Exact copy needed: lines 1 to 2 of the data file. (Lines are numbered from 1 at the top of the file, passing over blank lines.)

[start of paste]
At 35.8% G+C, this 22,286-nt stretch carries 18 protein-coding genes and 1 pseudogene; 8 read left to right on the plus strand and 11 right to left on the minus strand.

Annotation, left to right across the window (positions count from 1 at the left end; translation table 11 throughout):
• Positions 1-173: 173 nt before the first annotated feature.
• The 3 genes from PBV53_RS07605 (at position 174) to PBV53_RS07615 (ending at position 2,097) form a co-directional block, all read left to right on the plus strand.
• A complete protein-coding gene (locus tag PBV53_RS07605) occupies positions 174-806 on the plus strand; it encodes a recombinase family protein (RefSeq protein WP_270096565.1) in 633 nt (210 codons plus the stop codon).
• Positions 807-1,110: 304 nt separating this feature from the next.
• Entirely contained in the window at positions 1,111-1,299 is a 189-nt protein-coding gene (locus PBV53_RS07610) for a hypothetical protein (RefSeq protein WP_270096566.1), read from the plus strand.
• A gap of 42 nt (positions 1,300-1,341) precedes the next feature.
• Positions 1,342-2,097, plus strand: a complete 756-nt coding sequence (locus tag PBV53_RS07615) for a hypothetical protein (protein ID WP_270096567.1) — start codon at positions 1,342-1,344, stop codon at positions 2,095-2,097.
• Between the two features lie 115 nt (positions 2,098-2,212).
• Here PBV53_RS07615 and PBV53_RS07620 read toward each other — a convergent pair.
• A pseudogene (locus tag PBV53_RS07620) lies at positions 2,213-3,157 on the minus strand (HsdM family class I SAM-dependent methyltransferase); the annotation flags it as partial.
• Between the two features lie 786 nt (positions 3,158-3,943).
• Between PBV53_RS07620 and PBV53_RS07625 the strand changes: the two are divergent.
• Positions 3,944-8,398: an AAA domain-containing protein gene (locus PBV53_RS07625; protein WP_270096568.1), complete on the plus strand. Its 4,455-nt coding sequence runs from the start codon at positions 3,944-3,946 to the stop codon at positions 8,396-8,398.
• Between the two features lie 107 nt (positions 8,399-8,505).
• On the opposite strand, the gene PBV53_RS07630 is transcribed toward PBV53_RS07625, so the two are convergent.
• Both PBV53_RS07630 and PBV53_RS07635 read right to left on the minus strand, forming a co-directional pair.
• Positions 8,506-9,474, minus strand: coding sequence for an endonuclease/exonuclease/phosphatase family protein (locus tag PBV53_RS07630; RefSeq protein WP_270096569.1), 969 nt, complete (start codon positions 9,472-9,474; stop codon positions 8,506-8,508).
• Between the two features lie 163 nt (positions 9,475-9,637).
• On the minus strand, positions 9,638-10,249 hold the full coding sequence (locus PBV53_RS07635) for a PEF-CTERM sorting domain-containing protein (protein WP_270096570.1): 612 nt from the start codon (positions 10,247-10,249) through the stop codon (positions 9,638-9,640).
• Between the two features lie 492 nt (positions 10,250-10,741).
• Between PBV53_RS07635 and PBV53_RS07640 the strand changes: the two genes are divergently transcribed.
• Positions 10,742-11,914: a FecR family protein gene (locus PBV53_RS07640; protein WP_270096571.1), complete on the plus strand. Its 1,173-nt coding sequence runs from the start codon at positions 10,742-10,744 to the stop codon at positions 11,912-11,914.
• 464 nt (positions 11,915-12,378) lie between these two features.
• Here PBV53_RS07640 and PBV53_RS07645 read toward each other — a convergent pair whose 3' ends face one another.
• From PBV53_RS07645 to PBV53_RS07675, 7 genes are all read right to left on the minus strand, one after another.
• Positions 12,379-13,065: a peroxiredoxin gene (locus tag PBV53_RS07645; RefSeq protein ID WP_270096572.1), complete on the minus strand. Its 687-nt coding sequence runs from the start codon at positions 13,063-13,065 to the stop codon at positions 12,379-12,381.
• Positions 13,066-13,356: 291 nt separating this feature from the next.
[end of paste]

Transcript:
At 35.8% G+C, this 22,286-nt stretch carries 18 protein-coding genes and 1 pseudogene; 8 read left to right on the plus strand and 11 right to left on the minus strand.

Annotation, left to right across the window (positions count from 1 at the left end; translation table 11 throughout):